Returning To Risk - The Nasdaq Looks Like The Place To Be Again

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For the first three years and two months since the March 2009 bear market bottom, NASDAQ stocks broadly led other stocks listed on other American exchanges. This behavior of perhaps the most economically sensitive sector, technology, leading the rest of the market in the early stages of a bull market is typical. However, as the bull market aged and investors started to rotate to safety (big cap consumer staples, healthcare, and utilities), technology stocks began to lose favor, with the relative strength line for the PHLX Semiconductor Index peaking in February 2011 and the relative strength line for the NASDAQ peaking in April 2012. It looked like some of the early signs of weakness often seen before a major market peak. Then the central bankers of the world decided that was not the correct path and flooded the world economy with cash, which made the market act as if it had just rebounded off of a major market bottom.

First it was utilities, as investors skeptically put more money to work in defensive issues, wary of the impact of the fiscal cliff (from November to April, XLU climbed 30%!). Then, the small cap Russell 2000 and S & P Mid Cap Index outperformed, but both lost ground before and slightly after the sequester. Finally, as the market refused to even pull back, money began to flow to the forgotten sector, technology.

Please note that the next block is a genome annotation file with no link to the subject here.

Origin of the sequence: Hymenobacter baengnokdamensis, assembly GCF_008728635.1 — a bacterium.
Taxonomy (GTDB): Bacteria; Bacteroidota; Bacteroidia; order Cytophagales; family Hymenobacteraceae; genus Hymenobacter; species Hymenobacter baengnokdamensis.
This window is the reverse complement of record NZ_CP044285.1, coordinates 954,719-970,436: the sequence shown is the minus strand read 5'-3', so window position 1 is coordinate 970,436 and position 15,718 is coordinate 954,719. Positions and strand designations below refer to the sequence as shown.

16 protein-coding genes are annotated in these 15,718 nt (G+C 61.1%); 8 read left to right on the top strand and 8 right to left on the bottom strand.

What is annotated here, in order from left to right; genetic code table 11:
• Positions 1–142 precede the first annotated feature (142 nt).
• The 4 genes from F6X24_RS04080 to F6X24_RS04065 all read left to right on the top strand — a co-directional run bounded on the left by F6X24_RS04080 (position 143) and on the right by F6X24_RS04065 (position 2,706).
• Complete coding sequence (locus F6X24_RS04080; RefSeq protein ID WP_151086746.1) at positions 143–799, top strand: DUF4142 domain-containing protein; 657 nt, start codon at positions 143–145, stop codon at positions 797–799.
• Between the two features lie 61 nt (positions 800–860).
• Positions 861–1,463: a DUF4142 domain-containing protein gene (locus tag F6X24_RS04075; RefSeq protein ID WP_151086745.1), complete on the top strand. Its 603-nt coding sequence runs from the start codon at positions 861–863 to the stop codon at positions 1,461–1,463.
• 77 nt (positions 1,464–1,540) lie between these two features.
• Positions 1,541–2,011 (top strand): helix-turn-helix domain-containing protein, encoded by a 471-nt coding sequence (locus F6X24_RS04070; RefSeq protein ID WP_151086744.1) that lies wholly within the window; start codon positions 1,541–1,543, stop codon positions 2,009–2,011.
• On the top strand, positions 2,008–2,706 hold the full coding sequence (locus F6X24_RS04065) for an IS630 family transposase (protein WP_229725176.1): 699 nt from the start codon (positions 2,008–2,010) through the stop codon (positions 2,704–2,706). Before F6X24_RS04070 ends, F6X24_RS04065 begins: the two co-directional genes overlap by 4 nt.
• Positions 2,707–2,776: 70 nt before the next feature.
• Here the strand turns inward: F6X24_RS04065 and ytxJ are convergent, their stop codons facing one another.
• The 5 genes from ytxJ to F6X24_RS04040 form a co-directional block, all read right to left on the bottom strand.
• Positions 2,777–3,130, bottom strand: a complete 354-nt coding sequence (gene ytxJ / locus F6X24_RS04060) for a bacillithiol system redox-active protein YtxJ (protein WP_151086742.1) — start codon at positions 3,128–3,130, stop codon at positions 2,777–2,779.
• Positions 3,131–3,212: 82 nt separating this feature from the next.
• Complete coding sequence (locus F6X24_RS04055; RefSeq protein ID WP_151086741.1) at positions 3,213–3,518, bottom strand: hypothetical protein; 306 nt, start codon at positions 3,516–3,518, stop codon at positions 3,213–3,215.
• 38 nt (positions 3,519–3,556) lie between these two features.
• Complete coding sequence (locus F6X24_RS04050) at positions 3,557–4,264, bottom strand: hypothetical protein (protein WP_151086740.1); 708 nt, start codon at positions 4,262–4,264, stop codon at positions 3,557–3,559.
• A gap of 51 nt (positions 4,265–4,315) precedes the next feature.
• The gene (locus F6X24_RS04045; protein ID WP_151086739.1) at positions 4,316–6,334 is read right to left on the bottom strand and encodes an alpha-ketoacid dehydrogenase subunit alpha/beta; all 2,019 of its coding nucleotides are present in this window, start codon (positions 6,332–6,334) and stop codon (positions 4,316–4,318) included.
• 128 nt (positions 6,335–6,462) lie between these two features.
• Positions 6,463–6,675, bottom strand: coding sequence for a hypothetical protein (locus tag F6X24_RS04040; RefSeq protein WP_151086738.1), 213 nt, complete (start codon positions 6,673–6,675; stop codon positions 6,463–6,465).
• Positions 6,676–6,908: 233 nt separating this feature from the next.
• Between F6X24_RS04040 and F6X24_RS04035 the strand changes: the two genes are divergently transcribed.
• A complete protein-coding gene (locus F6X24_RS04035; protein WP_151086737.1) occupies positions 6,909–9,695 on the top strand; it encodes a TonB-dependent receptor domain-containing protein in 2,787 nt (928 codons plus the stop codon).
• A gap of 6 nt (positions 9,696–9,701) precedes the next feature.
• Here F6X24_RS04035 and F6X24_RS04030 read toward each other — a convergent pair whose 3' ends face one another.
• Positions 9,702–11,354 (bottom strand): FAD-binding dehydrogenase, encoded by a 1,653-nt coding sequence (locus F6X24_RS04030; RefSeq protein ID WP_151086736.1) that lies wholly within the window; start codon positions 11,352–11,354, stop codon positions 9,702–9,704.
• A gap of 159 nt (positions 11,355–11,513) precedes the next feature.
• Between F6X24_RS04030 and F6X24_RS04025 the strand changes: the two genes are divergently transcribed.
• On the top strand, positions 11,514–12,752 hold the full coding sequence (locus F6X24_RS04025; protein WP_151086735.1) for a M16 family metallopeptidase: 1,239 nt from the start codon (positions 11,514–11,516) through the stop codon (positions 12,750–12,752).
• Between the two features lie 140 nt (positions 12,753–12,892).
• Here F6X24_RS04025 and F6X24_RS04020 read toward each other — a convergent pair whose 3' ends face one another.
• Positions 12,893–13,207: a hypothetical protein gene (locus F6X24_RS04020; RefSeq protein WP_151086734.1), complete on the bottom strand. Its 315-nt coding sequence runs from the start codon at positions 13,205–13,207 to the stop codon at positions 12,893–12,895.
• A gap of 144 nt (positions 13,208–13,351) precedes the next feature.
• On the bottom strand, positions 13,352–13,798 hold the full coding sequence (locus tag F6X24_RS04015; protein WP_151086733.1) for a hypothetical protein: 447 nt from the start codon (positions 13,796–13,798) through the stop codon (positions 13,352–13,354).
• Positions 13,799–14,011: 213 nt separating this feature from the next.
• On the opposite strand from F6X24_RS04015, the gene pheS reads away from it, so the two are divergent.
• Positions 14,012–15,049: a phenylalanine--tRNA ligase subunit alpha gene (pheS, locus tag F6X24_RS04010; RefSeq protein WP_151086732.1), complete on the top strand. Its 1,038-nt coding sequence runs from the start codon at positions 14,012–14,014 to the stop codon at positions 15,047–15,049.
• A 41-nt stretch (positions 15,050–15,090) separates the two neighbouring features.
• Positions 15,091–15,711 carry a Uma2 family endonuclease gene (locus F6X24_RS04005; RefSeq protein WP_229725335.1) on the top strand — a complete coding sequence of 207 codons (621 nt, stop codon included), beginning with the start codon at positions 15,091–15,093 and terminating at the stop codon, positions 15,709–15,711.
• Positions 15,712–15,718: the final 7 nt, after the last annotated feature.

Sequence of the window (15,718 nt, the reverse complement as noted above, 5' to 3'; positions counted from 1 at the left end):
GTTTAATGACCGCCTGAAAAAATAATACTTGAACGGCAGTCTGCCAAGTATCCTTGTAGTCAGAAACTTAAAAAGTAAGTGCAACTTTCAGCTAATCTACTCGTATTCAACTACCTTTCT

Here is where we are now. The defensive investing styles of 2012 are obsolete, or at least until central bankers decide to take away the proverbial "punch bowl."

Investors appear to be running from low growth, safe sectors like utilities in recent weeks.

Not to mention that the yield investors have demanded for high grade corporate bonds has climbed in recent months, as the perceived value of safety declined.

While signs of new life are evident in the relative strength line for semiconductors versus the S&P 500 (semis lagged for years).

And the NASDAQ looks like it will likely continue to outperform the market.

Yes, even Apple (NASDAQ:AAPL) looks stronger, but more investor demand is likely needed to push the stock above $460, which has historically provided some issues for the stock.

The phase so popularized in 2012, "don't fight the Fed" now carries a corollary, which is "don't fight the market." The character of the market is changing, and as investors, we should adapt to enrich ourselves as much as possible. From a fundamental view, the non-cyclical sectors carry the most unattractive P/E valuations as well, especially when considering their relatively low growth prospects vs. other sectors. For a quick example, the consumer staples SPDR ETF (NYSEARCA:XLP) has a P/E of 17, while the technology SPDR ETF only has a P/E of 13.

So for those investors still clinging to the 100% defensive portfolios of last year, consider diversifying a bit until conditions tell us otherwise. (NYSEARCA:USD) and (NYSEARCA:SMH) offer exposure to semiconductors, which have been outperforming the NASDAQ in recent weeks. (NASDAQ:QQQ) and (NASDAQ:QQEW) both track the NASDAQ on a weighted and equally weighted basis (Apple skeptics might like that). For those who are still too risk averse to the ETFs, consider a buy-write or married put, which will lower overall risk considerably.

Disclosure: I have no positions in any stocks mentioned, and no plans to initiate any positions within the next 72 hours. I wrote this article myself, and it expresses my own opinions. I am not receiving compensation for it (other than from Seeking Alpha). I have no business relationship with any company whose stock is mentioned in this article.